red crab underwater

A Day on the Indian River Turns Up a New Discovery

We went out on the boat yesterday, my son and I, and ended our day at Three Sisters, which is a group of three islands in the Indian River backwaters. The tide was coming in so there was no sand showing, but it was shallow enough to walk and search for shells.  We were the only ones there until a pontoon boat with a family aboard pulled up as we were leaving.

While walking the shallows, I came across this rather large shell.  It was moving but I could see something red.  At first I thought it was something growing off the side of the shell because the hermit crabs I always see are not red.

seashell under water
Tiny bit of red on this underwater seashell – I’m curious

The shell was moving, as were all the other shells I saw, because they are always occupied by hermit crabs.

Because this one had color, I thought that the conch may still be inside – a living seashell. Some conchs can be brightly colored like the horse conch I once found.  It was difficult to see through the murky water.

red crab underwater
I needed a closer look

Even though the water was shallow it was hard to see exactly what I was looking at. The camera captures a more clear image because in reality I was dealing with moving water. So I had to pick it up and get a better look.

It is seldom ever that I find an empty shell out on the river. Something is always inside. The ends of the shell are always the safest for grabbing so the crab won’t pinch me. And it’s a good thing I was careful because look what I pulled up from the sea!

giant red hermit crab in broken shell in the wild
Giant Red Hermit Crab

I apologize for not having a better, more centered, photo, but it’s difficult to see with the sun glare when taking photos with my iPhone. I have to tip my sunglasses so I’m not looking through them just to see the screen, and even then it’s not clear.  There is no way to see if the image is blurry, so I just hope for the best.  Fortunately these pictures turned out pretty clear.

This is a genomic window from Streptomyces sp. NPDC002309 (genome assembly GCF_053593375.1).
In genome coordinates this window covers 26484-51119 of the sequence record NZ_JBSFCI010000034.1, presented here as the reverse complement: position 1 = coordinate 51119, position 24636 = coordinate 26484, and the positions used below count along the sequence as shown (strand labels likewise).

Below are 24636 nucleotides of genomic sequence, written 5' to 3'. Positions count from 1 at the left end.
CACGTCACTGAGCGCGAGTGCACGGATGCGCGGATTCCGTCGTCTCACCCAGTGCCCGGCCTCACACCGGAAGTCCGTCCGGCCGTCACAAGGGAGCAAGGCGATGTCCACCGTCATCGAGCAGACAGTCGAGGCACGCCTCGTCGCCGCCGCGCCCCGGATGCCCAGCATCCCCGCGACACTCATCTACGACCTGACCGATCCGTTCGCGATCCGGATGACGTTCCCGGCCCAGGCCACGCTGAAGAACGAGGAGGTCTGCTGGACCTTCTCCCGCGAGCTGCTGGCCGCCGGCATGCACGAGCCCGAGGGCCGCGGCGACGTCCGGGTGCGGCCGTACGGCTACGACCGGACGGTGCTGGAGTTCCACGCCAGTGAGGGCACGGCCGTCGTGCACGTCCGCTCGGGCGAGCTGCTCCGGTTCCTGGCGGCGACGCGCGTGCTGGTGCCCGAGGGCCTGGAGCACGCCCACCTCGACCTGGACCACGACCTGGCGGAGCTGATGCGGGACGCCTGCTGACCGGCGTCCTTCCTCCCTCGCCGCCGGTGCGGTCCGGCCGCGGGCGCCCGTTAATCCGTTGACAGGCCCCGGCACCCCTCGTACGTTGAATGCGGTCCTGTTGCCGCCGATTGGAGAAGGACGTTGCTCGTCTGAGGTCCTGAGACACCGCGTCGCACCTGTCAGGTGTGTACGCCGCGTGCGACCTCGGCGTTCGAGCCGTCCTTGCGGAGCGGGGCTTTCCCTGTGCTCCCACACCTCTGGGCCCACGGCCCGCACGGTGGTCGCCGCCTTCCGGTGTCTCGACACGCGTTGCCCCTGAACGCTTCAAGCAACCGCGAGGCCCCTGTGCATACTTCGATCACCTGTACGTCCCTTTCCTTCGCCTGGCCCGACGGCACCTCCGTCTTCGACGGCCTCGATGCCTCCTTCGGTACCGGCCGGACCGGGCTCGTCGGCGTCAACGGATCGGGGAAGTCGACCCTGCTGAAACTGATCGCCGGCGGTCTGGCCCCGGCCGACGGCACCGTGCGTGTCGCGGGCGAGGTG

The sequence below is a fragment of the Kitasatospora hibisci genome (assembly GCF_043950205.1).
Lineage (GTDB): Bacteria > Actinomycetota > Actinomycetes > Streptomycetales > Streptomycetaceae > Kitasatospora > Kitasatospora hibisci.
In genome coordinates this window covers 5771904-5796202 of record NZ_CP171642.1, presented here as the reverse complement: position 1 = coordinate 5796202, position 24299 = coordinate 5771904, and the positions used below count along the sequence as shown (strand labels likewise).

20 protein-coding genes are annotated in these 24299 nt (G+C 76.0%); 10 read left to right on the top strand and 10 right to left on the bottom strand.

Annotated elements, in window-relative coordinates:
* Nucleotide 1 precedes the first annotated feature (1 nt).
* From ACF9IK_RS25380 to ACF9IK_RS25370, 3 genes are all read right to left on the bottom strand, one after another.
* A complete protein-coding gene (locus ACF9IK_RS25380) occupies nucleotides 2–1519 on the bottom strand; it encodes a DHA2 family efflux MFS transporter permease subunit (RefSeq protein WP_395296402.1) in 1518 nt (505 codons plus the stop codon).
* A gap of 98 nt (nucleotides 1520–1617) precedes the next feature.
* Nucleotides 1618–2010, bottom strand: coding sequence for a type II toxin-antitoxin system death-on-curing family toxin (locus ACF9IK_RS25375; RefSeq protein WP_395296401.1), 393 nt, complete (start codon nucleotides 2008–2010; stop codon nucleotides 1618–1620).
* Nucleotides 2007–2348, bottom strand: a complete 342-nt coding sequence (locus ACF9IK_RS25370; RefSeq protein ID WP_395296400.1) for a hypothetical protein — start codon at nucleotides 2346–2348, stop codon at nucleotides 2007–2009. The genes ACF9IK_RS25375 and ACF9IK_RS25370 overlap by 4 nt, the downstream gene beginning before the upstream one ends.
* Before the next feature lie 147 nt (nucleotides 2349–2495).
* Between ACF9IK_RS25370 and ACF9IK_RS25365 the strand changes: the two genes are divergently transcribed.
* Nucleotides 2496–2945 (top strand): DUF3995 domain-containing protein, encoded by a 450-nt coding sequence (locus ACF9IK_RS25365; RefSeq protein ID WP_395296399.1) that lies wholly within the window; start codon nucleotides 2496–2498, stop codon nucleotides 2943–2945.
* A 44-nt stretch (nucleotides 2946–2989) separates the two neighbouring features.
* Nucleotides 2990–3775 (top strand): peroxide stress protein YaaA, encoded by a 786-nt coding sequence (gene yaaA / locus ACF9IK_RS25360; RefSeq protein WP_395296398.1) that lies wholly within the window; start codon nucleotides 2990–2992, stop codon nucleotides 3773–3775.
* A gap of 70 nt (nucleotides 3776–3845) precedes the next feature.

giant red crab florida
Giant Red Hermit Crab found in the Indian River

In all my time out walking the shallows of the Indian River backwater I have never seen a red hermit crab.  I took a couple of quick photos and put him down.  Usually the hermit crabs I see retreat back into the shell when picked up.  Not this guy… he was bold.  I didn’t want to bother him, so I put him and his broken shell back down. In fact, if his shell hadn’t been broken, so I could see a little bit of his color, I may have passed it by assuming it was just another typical hermit crab.

I had to look this one up when I got home and found some info at TribenWater, where the writer (who is from New Smyrna Beach) says they are native to Florida but “not often seen”.

Then I checked my Florida’s Living Beaches book and found that these crabs live on reefs and are “beached after storms”.
There are no reefs in the Indian River and this red crab must have been far from his home.  His shell looks like an old crown conch, and it was pretty broken.  I’m thinking he must be searching for a new shell to live in.

Anyway, that was my amazing find.  It was such a hot day, and the water had to be 90 degrees.  I’m looking forward to cooler weather.

Advertisements

6 thoughts on “A Day on the Indian River Turns Up a New Discovery

  1. He’s so neat! For some reason this post didn’t feed into my reader. Hope you stay safe. I worry about the hurricane coming your way.

    Like

    1. This crab was probably blown inland from last years hurricane. We are busy here preparing for Irma. Gas and ice are tough to come by, but I’m stocking up on drinkable water by saving it in every available container I have. Once this storm blows over (without leaving too much damage, I hope) I look forward to getting out on the river and see what I can find.

      Like

Leave a Reply

Fill in your details below or click an icon to log in:

WordPress.com Logo

You are commenting using your WordPress.com account. Log Out / Change )

Twitter picture

You are commenting using your Twitter account. Log Out / Change )

Facebook photo

You are commenting using your Facebook account. Log Out / Change )

Google+ photo

You are commenting using your Google+ account. Log Out / Change )

Connecting to %s